There seems to be a trend today of being extremely critical, bordering on complaining, and calling it something like “constructive criticism”. (I’m sure it’s not a trend today, but always has been. I just hear it a lot now.) It’s the people that no matter what you do, how much heart you put into something, how much you care, they always say something like, “That was great, BUT….”. I know for some people when they offer critique, they mean it in a spirit of love and encouragement. But often, when there is always a “BUT”, what was meant as positive critique just comes across as complaining, or being overly critical.
When Scripture speaks of letting no unwholesome talk come out of our mouths, or of our language being seasoned with salt, I’m afraid we have made that too narrow. We use those texts to keep our teenagers from cussing or using language that might be socially unacceptable. While I affirm “clean” language in the traditional sense, I’m more and more convinced those texts also speak to the spirit with which we speak to one another.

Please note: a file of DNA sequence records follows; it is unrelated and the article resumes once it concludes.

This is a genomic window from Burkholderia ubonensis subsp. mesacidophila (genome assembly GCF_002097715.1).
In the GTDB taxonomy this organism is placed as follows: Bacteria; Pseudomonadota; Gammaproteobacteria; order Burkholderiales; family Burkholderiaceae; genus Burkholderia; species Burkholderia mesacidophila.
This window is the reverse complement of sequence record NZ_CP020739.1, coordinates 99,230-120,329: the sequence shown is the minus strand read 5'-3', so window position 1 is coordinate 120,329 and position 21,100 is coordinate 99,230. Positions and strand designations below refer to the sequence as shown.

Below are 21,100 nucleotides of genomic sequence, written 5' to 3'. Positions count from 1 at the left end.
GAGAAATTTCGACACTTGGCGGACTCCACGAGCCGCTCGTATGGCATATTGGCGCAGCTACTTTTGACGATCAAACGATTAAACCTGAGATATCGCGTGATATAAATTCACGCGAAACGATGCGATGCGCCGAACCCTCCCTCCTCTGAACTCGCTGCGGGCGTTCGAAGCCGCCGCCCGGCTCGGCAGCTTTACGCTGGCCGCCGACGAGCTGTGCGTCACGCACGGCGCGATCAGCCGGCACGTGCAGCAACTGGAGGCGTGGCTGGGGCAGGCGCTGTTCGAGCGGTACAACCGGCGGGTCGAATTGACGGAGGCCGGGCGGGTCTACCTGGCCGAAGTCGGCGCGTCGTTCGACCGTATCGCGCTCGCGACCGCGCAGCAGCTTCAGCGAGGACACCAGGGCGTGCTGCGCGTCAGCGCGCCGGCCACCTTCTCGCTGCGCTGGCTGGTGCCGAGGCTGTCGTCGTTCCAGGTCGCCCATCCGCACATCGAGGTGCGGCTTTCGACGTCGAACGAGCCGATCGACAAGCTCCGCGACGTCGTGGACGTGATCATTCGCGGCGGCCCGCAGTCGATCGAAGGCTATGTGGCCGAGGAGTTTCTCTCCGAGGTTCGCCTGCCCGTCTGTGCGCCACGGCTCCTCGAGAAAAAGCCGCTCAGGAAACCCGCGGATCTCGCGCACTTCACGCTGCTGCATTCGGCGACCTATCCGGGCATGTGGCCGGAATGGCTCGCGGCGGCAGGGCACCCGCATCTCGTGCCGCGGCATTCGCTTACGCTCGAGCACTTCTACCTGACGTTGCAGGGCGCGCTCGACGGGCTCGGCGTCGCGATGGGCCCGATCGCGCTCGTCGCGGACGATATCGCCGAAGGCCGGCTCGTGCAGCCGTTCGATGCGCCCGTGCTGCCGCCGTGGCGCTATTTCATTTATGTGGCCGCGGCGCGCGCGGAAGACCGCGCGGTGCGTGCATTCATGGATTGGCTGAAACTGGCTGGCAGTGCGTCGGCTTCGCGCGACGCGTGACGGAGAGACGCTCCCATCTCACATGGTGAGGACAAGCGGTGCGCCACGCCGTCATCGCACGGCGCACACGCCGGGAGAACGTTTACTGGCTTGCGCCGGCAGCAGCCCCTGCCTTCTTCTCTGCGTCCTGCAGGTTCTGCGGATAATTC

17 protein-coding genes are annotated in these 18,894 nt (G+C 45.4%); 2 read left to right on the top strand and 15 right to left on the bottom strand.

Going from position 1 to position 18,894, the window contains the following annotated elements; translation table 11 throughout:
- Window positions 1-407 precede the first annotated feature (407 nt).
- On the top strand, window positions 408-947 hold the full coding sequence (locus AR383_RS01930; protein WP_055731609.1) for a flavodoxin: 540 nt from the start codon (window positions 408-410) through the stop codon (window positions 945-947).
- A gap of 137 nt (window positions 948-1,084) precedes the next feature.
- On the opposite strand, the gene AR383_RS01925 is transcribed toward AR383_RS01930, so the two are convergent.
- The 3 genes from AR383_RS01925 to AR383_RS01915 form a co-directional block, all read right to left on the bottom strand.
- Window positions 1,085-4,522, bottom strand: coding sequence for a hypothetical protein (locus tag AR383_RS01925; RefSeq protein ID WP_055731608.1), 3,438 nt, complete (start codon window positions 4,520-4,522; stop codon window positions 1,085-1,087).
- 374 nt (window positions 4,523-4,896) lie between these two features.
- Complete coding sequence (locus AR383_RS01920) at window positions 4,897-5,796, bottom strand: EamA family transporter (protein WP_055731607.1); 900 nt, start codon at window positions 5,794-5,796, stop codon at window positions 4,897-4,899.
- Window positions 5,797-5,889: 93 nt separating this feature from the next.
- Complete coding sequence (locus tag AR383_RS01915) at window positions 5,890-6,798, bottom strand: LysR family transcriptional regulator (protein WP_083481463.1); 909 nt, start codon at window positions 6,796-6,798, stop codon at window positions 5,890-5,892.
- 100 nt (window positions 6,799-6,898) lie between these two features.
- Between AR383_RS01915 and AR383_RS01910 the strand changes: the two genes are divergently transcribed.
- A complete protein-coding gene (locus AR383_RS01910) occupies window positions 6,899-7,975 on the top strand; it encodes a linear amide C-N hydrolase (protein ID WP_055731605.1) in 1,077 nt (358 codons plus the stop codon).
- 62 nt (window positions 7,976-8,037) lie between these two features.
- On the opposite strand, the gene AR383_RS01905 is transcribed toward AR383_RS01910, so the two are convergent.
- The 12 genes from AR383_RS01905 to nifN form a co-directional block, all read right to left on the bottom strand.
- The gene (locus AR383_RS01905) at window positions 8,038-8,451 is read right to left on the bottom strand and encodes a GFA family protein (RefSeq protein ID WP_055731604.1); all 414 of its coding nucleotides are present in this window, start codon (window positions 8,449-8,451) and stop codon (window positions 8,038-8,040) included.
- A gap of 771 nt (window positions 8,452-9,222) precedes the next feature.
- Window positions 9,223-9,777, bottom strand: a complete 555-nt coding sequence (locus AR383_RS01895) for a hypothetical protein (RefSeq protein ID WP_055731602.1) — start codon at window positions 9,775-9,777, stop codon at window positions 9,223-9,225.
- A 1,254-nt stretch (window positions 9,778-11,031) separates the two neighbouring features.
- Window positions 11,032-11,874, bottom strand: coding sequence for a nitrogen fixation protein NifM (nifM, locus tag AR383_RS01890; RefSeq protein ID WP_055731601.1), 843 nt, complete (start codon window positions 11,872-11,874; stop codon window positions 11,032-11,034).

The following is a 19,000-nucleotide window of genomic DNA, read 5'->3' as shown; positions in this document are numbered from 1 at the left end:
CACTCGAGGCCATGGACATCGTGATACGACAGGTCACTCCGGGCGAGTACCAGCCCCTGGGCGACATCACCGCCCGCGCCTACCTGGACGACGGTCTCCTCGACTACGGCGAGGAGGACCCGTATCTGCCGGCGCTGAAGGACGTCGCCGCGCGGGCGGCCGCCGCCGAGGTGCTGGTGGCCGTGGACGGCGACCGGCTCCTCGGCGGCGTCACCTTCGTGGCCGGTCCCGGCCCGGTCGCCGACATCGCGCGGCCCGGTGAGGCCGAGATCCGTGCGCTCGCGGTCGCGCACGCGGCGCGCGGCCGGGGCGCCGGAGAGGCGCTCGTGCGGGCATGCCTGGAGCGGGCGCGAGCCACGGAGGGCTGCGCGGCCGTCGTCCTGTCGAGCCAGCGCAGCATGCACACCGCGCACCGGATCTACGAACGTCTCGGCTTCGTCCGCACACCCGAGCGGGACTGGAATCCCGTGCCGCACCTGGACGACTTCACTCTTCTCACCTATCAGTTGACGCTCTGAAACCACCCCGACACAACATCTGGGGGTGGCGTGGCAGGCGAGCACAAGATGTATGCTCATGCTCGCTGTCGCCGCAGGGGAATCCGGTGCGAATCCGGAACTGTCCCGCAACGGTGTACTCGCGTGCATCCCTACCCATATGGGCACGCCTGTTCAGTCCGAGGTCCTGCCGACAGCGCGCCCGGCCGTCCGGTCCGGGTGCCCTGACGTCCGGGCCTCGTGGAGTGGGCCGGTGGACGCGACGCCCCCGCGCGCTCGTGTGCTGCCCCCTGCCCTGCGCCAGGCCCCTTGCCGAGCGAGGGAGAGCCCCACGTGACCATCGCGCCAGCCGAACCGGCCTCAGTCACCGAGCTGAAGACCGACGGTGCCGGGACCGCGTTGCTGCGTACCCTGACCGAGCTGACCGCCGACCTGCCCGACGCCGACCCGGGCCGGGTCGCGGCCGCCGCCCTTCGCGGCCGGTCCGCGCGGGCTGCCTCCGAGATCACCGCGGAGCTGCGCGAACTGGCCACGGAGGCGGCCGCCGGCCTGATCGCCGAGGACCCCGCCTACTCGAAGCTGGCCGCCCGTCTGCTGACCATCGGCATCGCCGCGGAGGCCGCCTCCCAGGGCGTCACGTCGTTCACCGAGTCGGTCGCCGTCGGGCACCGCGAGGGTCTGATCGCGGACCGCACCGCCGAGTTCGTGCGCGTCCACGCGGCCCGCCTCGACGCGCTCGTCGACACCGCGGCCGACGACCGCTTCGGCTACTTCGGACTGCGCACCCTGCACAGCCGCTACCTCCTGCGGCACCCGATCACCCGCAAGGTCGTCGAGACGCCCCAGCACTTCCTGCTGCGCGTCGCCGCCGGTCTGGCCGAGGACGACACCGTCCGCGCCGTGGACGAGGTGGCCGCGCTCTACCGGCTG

So, just some encouragement today to take inventory of your language. I’m doing the same. For every piece of constructive criticism that we offer, we ought to counter it with loads and loads of positive encouragement. Every time we are set to give someone some critique to “make them better”, let’s check if it is truly in a spirit of love, and if it is even worth offering. There are plenty of critics in the world, but not near enough encouragers. I don’t want to be known as the critic. If you think something positive about someone, or something they did, don’t hold it in. Tell them about it.
DISCLAIMER: This post is not in response to anyone or anything said to me. Seriously. It was just on my heart today. Peace, friends.
“Therefore, encourage one another and build each other up…” – I Thessalonians 5:11